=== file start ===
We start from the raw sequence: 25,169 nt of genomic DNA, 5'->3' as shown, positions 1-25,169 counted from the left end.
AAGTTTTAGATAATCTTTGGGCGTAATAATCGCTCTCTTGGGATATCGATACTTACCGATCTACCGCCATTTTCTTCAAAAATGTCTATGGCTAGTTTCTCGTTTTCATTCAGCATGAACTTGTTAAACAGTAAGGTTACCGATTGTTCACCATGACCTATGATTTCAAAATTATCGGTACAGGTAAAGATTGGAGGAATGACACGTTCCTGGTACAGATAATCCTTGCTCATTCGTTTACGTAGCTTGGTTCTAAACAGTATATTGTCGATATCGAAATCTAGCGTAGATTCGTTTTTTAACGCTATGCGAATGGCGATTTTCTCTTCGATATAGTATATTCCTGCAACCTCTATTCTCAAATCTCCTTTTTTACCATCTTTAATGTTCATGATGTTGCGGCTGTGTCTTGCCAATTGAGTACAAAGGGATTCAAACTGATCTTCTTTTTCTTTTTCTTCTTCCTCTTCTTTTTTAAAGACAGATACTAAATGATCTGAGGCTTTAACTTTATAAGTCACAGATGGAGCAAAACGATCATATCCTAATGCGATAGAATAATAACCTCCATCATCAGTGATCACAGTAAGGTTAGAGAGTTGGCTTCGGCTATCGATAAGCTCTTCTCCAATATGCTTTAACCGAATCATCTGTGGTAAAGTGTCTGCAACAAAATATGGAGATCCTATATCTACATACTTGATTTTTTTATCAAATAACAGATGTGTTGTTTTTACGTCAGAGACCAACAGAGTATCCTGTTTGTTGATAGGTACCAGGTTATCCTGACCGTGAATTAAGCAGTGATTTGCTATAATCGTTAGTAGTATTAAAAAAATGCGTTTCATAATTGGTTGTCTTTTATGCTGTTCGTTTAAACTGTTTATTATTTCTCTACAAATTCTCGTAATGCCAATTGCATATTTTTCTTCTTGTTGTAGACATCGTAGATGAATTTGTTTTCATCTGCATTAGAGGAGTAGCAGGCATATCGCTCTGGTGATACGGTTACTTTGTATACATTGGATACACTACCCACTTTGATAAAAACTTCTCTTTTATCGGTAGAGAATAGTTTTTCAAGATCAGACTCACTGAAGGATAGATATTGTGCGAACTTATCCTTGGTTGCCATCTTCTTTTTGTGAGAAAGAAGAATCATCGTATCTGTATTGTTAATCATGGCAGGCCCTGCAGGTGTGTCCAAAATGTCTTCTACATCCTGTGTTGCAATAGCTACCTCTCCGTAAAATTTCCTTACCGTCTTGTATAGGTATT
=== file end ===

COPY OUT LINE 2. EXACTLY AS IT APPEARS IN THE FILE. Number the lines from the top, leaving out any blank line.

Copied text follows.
AAGTTTTAGATAATCTTTGGGCGTAATAATCGCTCTCTTGGGATATCGATACTTACCGATCTACCGCCATTTTCTTCAAAAATGTCTATGGCTAGTTTCTCGTTTTCATTCAGCATGAACTTGTTAAACAGTAAGGTTACCGATTGTTCACCATGACCTATGATTTCAAAATTATCGGTACAGGTAAAGATTGGAGGAATGACACGTTCCTGGTACAGATAATCCTTGCTCATTCGTTTACGTAGCTTGGTTCTAAACAGTATATTGTCGATATCGAAATCTAGCGTAGATTCGTTTTTTAACGCTATGCGAATGGCGATTTTCTCTTCGATATAGTATATTCCTGCAACCTCTATTCTCAAATCTCCTTTTTTACCATCTTTAATGTTCATGATGTTGCGGCTGTGTCTTGCCAATTGAGTACAAAGGGATTCAAACTGATCTTCTTTTTCTTTTTCTTCTTCCTCTTCTTTTTTAAAGACAGATACTAAATGATCTGAGGCTTTAACTTTATAAGTCACAGATGGAGCAAAACGATCATATCCTAATGCGATAGAATAATAACCTCCATCATCAGTGATCACAGTAAGGTTAGAGAGTTGGCTTCGGCTATCGATAAGCTCTTCTCCAATATGCTTTAACCGAATCATCTGTGGTAAAGTGTCTGCAACAAAATATGGAGATCCTATATCTACATACTTGATTTTTTTATCAAATAACAGATGTGTTGTTTTTACGTCAGAGACCAACAGAGTATCCTGTTTGTTGATAGGTACCAGGTTATCCTGACCGTGAATTAAGCAGTGATTTGCTATAATCGTTAGTAGTATTAAAAAAATGCGTTTCATAATTGGTTGTCTTTTATGCTGTTCGTTTAAACTGTTTATTATTTCTCTACAAATTCTCGTAATGCCAATTGCATATTTTTCTTCTTGTTGTAGACATCGTAGATGAATTTGTTTTCATCTGCATTAGAGGAGTAGCAGGCATATCGCTCTGGTGATACGGTTACTTTGTATACATTGGATACACTACCCACTTTGATAAAAACTTCTCTTTTATCGGTAGAGAATAGTTTTTCAAGATCAGACTCACTGAAGGATAGATATTGTGCGAACTTATCCTTGGTTGCCATCTTCTTTTTGTGAGAAAGAAGAATCATCGTATCTGTATTGTTAATCATGGCAGGCCCTGCAGGTGTGTCCAAAATGTCTTCTACATCCTGTGTTGCAATAGCTACCTCTCCGTAAAATTTCCTTACCGTCTTGTATAGGTATT